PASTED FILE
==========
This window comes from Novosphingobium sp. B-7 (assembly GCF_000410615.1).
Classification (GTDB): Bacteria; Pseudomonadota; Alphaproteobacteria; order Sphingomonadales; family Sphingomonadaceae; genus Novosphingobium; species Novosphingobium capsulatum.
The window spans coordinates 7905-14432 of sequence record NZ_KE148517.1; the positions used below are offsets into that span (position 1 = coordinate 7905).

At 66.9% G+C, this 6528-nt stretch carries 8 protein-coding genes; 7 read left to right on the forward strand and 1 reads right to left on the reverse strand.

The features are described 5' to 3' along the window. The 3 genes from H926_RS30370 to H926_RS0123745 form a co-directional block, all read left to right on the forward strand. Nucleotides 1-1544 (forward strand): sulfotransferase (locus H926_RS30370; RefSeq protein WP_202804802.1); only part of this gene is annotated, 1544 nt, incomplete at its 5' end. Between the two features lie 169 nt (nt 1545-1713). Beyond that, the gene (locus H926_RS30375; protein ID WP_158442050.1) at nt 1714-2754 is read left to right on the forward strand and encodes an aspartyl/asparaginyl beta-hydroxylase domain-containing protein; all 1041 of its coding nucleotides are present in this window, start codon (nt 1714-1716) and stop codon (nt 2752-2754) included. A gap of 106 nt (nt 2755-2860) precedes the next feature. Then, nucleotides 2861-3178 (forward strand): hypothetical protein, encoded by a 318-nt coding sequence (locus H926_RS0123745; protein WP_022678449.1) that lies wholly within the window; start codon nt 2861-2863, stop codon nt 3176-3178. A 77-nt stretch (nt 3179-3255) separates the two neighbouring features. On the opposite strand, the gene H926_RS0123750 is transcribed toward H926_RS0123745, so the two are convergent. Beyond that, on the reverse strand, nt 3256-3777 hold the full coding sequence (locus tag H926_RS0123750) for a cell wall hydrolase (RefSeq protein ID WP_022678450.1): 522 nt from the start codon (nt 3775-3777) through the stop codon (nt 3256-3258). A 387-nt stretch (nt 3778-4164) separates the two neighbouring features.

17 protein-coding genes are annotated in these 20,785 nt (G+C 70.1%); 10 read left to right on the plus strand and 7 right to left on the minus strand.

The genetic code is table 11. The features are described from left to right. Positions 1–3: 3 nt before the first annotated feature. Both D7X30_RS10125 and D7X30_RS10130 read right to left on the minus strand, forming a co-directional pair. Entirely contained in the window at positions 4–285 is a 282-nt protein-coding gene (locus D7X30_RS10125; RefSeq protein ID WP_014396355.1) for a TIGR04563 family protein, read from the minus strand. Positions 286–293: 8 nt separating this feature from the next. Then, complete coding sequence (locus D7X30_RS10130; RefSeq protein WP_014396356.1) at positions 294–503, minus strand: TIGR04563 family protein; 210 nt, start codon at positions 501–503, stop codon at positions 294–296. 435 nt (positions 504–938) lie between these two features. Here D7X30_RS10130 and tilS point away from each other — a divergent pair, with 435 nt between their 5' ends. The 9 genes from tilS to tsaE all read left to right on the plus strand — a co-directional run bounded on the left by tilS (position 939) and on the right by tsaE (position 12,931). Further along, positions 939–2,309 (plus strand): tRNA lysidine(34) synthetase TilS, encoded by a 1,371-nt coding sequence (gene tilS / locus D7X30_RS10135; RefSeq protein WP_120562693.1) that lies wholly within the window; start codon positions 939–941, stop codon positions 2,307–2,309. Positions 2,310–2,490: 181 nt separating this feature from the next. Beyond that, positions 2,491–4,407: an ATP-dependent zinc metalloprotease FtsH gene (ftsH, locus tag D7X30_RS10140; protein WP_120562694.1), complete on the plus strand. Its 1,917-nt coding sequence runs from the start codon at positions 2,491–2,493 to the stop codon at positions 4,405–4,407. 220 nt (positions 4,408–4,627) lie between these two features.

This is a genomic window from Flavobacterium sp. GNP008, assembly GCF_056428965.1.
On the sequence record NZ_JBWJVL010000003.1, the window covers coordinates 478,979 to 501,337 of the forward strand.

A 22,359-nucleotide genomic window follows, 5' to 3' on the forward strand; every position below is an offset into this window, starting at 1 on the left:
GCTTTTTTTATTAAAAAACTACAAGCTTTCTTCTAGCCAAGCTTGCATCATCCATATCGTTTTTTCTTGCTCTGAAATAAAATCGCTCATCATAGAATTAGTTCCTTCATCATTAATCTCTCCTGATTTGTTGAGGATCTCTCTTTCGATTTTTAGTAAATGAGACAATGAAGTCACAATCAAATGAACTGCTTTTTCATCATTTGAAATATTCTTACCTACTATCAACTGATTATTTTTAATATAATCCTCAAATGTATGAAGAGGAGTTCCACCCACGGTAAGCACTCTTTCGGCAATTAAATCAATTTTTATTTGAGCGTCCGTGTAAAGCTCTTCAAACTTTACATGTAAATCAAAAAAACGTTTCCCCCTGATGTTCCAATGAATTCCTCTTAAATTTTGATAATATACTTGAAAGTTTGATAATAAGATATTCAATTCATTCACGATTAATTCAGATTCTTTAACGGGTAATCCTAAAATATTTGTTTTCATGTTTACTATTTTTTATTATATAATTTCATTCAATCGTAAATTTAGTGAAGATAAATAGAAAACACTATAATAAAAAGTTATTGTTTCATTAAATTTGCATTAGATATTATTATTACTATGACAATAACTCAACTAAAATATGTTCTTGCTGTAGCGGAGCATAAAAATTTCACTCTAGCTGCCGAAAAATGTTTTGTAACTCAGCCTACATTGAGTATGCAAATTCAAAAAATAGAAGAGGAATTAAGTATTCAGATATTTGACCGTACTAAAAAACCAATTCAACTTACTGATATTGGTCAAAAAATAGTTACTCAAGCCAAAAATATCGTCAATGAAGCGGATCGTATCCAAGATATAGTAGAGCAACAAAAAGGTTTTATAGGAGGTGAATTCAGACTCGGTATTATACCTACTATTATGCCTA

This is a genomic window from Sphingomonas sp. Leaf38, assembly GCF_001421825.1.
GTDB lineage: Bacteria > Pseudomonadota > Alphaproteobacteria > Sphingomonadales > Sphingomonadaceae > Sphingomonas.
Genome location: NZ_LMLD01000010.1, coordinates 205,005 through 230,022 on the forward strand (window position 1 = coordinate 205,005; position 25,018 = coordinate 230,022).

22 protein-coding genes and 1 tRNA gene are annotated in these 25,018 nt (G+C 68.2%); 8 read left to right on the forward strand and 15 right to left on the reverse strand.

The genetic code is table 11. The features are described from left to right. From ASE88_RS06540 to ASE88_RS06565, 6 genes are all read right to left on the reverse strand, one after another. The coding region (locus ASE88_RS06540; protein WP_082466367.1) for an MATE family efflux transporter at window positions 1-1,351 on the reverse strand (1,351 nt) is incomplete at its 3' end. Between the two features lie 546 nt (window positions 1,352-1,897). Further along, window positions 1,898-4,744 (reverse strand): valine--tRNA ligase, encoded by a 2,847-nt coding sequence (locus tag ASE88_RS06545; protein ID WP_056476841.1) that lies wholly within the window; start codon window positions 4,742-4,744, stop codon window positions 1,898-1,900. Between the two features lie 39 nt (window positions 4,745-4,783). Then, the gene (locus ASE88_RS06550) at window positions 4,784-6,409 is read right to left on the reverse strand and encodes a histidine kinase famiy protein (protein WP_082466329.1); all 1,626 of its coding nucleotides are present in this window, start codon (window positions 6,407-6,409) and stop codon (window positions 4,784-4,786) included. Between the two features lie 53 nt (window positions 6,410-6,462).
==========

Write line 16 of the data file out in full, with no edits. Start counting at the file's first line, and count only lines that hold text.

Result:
The genetic code is table 11. The features are described from left to right. From ASE88_RS06540 to ASE88_RS06565, 6 genes are all read right to left on the reverse strand, one after another. The coding region (locus ASE88_RS06540; protein WP_082466367.1) for an MATE family efflux transporter at window positions 1-1,351 on the reverse strand (1,351 nt) is incomplete at its 3' end. Between the two features lie 546 nt (window positions 1,352-1,897). Further along, window positions 1,898-4,744 (reverse strand): valine--tRNA ligase, encoded by a 2,847-nt coding sequence (locus tag ASE88_RS06545; protein ID WP_056476841.1) that lies wholly within the window; start codon window positions 4,742-4,744, stop codon window positions 1,898-1,900. Between the two features lie 39 nt (window positions 4,745-4,783). Then, the gene (locus ASE88_RS06550) at window positions 4,784-6,409 is read right to left on the reverse strand and encodes a histidine kinase famiy protein (protein WP_082466329.1); all 1,626 of its coding nucleotides are present in this window, start codon (window positions 6,407-6,409) and stop codon (window positions 4,784-4,786) included. Between the two features lie 53 nt (window positions 6,410-6,462).